Pippa arrived home tonight from prep school and immediately began bouncing off the walls like a human cannonball. After she finished chasing Maxwell Perkins around the living room in an effort to hold him, she plopped herself down at the dining room table. The following ensued.
In describing a friend, Pippa said, “She’s from one of the little Spains.” This was then modified, albiet jokingly, as “the one with the mushrooms.”
Later, when she was complaining about how she was the youngest and only non-Asian in her math class, my mother said, “You need to represent your race, Pippa! Caucasian pride!” This was met with a bemused and curious look from my father as he momentarily appeared from behind his New York Times crossword. I just laughed and shook my head.
It’s good to have Pippa home. I’m sure the shenanigans* will continue.
*Pippa just leaned over my shoulder and thought that said “Albanians.”
Tonight, I was raving about Looking for Alaska at the dinner table. (I had just re-read it for the fifth time.)
Me: Dad, you really need to read this! It’s not even that long! Listen to this:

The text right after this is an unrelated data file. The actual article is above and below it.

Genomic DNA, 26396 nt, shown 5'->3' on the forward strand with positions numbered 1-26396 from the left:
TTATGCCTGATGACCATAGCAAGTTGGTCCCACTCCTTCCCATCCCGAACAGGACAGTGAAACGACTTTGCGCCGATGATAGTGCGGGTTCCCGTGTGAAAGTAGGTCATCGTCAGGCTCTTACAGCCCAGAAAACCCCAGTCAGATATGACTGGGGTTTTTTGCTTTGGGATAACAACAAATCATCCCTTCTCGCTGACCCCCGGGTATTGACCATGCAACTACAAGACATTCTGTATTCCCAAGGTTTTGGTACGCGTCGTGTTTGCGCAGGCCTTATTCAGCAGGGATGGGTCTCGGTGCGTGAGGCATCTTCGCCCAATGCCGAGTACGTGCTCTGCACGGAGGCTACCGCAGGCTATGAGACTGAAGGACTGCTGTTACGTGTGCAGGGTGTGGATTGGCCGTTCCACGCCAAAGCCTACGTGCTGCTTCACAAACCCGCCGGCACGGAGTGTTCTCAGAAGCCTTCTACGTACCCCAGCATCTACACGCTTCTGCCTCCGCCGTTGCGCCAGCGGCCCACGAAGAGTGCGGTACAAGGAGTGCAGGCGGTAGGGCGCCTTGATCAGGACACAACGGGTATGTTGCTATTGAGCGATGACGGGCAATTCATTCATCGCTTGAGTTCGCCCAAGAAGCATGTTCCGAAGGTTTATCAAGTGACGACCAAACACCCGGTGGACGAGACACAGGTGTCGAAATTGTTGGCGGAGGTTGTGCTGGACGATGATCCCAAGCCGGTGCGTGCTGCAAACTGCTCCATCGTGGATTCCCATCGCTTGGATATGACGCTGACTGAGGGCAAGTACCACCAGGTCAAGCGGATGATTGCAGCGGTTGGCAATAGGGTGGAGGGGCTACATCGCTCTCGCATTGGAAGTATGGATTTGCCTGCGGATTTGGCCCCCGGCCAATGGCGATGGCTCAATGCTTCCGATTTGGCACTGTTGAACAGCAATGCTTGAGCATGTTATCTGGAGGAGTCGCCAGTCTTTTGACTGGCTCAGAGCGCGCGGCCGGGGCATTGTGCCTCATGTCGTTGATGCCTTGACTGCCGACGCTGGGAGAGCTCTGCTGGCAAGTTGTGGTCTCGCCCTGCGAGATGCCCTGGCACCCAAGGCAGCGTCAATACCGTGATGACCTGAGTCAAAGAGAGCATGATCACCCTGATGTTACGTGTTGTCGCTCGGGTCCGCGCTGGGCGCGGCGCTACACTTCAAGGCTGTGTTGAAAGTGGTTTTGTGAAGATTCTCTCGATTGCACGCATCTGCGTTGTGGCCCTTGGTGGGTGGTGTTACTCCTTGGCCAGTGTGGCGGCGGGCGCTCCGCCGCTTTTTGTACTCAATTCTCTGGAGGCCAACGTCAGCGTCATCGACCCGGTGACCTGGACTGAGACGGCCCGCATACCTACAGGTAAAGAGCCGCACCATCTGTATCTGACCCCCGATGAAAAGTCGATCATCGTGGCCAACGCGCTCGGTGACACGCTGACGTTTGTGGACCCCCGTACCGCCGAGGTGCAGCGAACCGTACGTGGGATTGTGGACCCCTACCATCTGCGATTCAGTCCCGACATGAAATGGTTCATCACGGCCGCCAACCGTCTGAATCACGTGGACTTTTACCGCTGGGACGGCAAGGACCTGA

“When adults say, “Teenagers think they are invincible” with that sly stupid smile on their faces, they don’t know how right they are. We need never be hopeless, because we can never be irreparably broken. We think that we are invincible because we are. We cannot be born, and we cannot die. Like all energy, we can only change shapes and sizes and manifestations. They forget that when they get old. They get scared of losing and falling. But that part of us greater than the sum of our parts cannot begin and cannot end, and so it cannot fail” (220).
Isn’t that beautiful? (I wave the book around to get his attention.)
Dad: Ella, I don’t want to read it. I’m reading other things.
Me: Come on, Dad! It’s short and fabulous!
Dad: Like Truman Capote?
Dad and I laugh and high-five, and Mom wonders how she ended up with a man who comes up with quips that quickly.